By Eli Meixler
April 24, 2018

Finland has decided not to extend its trial in universal basic income, the first welfare experiment of its kind by a European government that gave citizens an unconditional monthly payment.

The government rejected a request from Kela, the country’s social security agency, for additional funding to expand the innovative two-year pilot program, meaning it will come to an end in January 2019, the Guardian reports.

The program, which Finland inaugurated in January 2017, saw 2,000 jobless people receive €560 ($685) per month without requiring them to work or seek employment. Recipients who found a job continued to receive the payments. In 2015, Finland’s unemployment rate had hit a 17-year high of 10%, prompting calls for welfare reform.

But in December 2017, the Finnish parliament introduced legislation requiring jobless people to work at least 18 hours every three months to qualify for unemployment benefits, signaling that the welfare regime could be shifting in the opposite direction.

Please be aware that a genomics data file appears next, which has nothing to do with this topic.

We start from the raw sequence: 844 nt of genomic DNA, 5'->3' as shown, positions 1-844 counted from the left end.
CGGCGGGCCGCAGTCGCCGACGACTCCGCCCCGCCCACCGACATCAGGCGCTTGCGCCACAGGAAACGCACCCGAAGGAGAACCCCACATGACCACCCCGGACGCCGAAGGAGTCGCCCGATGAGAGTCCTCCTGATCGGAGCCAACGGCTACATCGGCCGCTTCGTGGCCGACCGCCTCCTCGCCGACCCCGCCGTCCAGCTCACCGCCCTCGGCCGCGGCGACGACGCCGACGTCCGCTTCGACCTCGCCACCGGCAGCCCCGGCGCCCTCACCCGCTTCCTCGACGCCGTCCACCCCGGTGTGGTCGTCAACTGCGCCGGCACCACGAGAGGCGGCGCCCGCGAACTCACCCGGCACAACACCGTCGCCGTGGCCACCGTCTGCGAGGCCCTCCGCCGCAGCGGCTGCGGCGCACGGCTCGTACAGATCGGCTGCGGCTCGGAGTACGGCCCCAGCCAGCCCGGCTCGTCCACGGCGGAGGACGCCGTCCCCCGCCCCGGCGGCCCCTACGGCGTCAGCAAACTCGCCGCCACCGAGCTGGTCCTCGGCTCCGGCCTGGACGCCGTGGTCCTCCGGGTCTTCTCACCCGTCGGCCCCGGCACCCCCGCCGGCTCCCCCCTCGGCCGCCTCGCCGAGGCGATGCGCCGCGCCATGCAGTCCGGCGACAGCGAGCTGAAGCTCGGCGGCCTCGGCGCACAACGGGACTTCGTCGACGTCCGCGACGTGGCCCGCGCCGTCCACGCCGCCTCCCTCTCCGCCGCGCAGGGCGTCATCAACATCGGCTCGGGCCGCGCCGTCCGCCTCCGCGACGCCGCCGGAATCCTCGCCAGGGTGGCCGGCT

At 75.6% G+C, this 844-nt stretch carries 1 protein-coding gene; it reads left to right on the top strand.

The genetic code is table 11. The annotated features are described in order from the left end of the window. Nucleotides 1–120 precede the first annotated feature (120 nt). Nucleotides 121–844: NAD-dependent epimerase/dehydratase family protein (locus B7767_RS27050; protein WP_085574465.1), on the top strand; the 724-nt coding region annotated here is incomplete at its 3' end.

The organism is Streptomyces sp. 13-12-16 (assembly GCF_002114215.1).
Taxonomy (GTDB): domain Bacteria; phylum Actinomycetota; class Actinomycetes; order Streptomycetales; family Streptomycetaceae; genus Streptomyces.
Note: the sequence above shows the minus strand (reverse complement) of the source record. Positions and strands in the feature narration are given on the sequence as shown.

Read more: Universal Basic Income: How It Works

Advocates of universal basic income (UBI) programs, which have become more popular in recent years, argue that guaranteeing a baseline pay for adult citizens can help alleviate social issues like crime, poverty and chronic unemployment. But critics contend that UBI programs are costly and ineffective. Other countries including Holland, Canada, and Kenya have also experimented with basic income schemes.

Write to Eli Meixler at eli.meixler@time.com.

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